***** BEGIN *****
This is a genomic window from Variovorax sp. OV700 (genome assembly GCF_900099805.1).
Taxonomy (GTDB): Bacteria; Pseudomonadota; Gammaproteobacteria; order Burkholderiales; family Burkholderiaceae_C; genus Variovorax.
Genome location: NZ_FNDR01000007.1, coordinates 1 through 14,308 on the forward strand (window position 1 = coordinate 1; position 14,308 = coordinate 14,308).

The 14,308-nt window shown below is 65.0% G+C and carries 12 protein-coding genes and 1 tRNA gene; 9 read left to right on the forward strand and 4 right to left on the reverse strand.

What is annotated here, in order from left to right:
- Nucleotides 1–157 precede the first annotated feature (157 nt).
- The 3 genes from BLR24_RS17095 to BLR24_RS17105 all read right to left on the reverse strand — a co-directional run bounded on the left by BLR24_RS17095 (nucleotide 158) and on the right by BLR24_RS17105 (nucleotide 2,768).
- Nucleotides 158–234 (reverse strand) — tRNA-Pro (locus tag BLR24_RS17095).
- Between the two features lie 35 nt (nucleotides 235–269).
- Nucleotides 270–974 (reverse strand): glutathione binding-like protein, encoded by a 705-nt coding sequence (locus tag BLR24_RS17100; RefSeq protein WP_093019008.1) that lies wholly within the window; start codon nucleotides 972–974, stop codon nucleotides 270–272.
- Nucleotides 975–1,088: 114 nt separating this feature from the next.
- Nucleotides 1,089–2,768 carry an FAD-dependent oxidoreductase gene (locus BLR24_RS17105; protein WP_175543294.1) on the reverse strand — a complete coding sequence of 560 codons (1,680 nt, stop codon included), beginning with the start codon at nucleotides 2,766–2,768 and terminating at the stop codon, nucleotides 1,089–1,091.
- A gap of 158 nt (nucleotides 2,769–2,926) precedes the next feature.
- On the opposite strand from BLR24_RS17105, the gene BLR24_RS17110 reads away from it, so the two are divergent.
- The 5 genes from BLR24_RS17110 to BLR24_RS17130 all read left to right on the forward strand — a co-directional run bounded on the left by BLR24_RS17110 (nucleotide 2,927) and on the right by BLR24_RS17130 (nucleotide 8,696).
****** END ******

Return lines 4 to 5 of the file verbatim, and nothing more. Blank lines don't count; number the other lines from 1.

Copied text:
The 14,308-nt window shown below is 65.0% G+C and carries 12 protein-coding genes and 1 tRNA gene; 9 read left to right on the forward strand and 4 right to left on the reverse strand.

What is annotated here, in order from left to right: